The Rutherford House, soon to be the home of the Edmeston Free Library, is an example of Italianate style domestic architecture and has survived with a high degree of integrity, retaining its character-defining features. 

The exterior of the house includes its intricate porch with octagonal columns and turned balusters, double cornice brackets, cupola, and six-over-six double hung wood sash windows.  It is particularly notable for its intact interior, retaining its plan and a full complement of moldings, trim, paneled doors, and light fixtures throughout the late nineteenth and early twentieth centuries. 


Earlier pictures indicate there were no spindles nor did it have a wrap-around porch.  The columns in the pictures are the same as what is currently attached to the porch.

It is believed that the porch was added around 1917 – (see receipt below). Frank H. Gates was the owner of the building at the time this receipt was written. The number of spindles noted on this receipt are the exact number of spindles currently attached to the railing.    The railing shown on the receipt match the current railing (dimensions – length, width and height).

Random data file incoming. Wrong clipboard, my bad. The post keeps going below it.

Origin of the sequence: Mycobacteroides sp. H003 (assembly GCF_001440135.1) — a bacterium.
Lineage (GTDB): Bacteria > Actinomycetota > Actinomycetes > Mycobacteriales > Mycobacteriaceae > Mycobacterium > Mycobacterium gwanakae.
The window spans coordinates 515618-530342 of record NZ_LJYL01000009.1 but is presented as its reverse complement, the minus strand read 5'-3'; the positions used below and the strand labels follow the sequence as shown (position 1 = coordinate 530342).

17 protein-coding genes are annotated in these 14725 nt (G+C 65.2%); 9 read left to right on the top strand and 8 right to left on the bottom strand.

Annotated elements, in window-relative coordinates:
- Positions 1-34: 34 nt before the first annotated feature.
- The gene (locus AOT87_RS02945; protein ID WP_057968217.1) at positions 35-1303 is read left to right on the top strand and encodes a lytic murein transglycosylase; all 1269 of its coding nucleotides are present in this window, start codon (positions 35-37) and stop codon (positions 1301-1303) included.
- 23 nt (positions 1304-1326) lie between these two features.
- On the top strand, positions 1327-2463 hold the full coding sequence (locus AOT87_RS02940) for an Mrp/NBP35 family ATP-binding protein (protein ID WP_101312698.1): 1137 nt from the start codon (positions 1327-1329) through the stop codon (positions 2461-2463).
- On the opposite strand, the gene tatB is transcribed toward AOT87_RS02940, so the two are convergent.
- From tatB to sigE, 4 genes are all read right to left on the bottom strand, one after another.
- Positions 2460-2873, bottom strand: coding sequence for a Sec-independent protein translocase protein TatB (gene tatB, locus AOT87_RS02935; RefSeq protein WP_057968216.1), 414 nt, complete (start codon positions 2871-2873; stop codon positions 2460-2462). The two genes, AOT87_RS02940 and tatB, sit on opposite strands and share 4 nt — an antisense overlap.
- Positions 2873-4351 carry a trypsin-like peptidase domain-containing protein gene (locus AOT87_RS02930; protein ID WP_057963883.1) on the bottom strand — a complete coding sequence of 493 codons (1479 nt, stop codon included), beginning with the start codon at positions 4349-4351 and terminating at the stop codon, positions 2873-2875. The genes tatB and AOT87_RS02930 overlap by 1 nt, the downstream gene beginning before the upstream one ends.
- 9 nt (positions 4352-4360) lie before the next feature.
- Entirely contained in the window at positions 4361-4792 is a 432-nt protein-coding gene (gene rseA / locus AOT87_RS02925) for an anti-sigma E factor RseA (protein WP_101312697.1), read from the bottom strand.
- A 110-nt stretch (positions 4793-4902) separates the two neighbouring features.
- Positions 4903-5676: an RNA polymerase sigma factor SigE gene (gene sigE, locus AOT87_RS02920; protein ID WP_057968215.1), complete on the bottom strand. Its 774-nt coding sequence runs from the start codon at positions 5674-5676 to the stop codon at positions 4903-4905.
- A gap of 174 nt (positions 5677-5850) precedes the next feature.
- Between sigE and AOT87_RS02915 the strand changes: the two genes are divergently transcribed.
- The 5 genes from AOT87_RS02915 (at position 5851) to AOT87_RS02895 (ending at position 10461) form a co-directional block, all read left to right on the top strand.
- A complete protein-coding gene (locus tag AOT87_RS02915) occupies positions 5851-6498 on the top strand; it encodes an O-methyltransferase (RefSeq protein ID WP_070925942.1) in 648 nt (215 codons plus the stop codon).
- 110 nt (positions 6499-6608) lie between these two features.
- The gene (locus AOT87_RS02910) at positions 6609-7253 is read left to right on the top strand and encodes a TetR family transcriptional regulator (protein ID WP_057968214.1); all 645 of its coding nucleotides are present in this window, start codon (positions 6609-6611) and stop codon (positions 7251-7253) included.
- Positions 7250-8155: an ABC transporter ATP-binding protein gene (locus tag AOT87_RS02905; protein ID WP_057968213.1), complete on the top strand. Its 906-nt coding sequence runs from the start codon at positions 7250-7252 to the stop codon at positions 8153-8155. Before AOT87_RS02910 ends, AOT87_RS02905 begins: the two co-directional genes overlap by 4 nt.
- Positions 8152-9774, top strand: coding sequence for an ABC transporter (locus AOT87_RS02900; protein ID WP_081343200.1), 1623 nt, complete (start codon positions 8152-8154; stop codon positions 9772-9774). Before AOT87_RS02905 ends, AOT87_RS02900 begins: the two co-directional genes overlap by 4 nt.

Tin ceiling in downstairs parlor rooms:

Downstairs Parlor Room

Downstairs Hallway

Upstairs Front Bedrooms


The barn from the 1850s survived the terrible fire that broke out in Ackerman’s Machine Shop.  This 1867 fire destroyed Spencer’s original 1850’s house as well as a number of other businesses and dwellings. 

The barn embodies features of the Greek Revival style.  It played an important role in the hotel era as it served as a place to accommodate the carriages and horses of travelers and provided sufficient space for hay storage.

Lorraine Cort’s generous gift to the Edmeston Free Library once renovations are completed will replace the current small Library building (since 1926).  The newly renovated building will have increased space for community and library programs and services.  It will meet all ADA and public building code requirements.

The above historical information was obtained from the United States Department of Historic Places “Registration Form”.  Also, various pictures and additional information was retrieved from two books: Edmeston “Echoes of the Past” and  Edmeston: “Echoes of the Past Revisited”.